The Importance of Delegation
The embracing of delegation was a game-changer. I started assigning tasks with the full expectation that they would be managed and completed without my direct oversight. Of course, this doesn’t mean I stopped monitoring the project altogether.
I still maintain regular check-ins to ensure the team is on the right path, but the emphasis shifted from micro-details to broader objectives. That helicopter view we all talk about so much but practice so little.
Ok, you are probably thinking, isn’t that what project managers are supposed to do? But, here’s my point: I knew it, but I wasn’t walking the path as I should.
Navigating the Sea of Uncertainty
I also stopped being preoccupied with capturing and revising every risk.
While it’s important to anticipate problems, there comes a point where too much risk management becomes counterproductive. It becomes risk ‘soup’, most of which are just additives with no value.
I learned to recognise which risks were worth my attention (I call them ‘the ones that keep people awake at night’) and which were merely distractions; sure, the data centre could flood, but let’s not worry about that.
Letting Go of Perfection
I accepted that not every decision needs to be perfect.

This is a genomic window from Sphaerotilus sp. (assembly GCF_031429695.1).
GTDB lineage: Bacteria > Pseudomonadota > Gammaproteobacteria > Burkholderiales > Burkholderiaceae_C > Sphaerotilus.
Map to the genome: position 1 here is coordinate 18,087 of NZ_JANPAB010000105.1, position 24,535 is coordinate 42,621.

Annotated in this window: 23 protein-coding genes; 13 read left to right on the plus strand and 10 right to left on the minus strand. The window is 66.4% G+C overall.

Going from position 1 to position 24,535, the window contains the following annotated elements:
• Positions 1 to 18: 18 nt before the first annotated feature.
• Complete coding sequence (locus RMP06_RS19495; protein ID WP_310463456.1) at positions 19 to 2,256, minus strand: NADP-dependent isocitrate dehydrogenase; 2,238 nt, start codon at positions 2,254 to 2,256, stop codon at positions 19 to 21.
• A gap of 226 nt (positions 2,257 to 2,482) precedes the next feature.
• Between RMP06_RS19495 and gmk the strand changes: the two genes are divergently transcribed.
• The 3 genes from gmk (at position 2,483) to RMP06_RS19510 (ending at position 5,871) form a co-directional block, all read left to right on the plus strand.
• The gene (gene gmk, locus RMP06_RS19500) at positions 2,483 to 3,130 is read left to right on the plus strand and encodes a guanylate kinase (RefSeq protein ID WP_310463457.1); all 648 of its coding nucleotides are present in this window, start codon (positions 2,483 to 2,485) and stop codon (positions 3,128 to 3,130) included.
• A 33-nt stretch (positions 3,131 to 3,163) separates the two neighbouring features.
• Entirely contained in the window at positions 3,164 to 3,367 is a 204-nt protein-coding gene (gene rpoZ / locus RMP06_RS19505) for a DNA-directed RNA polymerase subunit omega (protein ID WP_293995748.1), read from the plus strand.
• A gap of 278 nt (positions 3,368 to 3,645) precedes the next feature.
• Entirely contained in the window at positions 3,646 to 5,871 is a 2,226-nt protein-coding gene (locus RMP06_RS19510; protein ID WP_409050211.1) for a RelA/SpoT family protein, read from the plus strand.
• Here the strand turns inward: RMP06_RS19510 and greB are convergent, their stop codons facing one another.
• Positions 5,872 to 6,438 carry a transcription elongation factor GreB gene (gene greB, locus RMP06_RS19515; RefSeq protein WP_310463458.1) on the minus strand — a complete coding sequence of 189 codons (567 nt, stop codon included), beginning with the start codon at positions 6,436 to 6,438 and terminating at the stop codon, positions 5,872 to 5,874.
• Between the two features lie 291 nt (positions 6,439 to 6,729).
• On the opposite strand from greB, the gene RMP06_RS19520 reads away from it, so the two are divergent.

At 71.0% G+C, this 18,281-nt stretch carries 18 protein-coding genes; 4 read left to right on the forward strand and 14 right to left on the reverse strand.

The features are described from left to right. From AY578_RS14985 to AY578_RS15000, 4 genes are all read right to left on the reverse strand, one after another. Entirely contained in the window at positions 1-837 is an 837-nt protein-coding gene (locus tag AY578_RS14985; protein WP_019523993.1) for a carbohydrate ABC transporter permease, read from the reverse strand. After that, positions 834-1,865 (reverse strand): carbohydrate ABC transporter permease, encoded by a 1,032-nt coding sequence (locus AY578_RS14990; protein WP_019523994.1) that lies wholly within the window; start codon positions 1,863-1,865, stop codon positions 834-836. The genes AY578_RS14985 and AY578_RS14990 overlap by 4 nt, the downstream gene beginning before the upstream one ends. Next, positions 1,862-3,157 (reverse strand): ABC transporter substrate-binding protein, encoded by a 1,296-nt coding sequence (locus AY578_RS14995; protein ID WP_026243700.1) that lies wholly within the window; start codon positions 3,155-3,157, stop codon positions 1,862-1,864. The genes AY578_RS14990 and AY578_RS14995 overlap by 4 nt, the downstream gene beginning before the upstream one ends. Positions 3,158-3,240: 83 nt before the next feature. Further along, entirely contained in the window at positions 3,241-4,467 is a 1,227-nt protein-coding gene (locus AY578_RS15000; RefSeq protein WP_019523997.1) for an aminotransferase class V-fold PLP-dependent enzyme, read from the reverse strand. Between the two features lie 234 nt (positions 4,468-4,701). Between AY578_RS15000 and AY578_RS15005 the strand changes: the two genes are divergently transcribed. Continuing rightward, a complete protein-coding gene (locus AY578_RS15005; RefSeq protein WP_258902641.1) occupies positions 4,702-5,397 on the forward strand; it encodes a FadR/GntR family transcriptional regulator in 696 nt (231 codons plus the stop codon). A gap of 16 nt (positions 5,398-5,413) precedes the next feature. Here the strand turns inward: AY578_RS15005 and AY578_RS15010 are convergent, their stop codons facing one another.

The fear of making a mistake had been a significant source of stress for me.
I learned that often, when decisions are hard to make, it’s because there is no ‘wrong’ answer. Accepting that it’s okay to make mistakes and that they can often be corrected was incredibly freeing.
I now embrace the concept of ‘ready-fire-aim’ (yes, you read it right) and avoid perfection in preference of having a bias towards action. It was lesson hard-earned.
And if I find myself in a death-march project, well, I’m not playing that game.
Accountability and Democratic Decision-Making
A notable cause of stress in my earlier career was the lack of clear accountability in decision-making.
Often, the team would attempt to make decisions democratically, leading to indecisiveness and a lack of progress.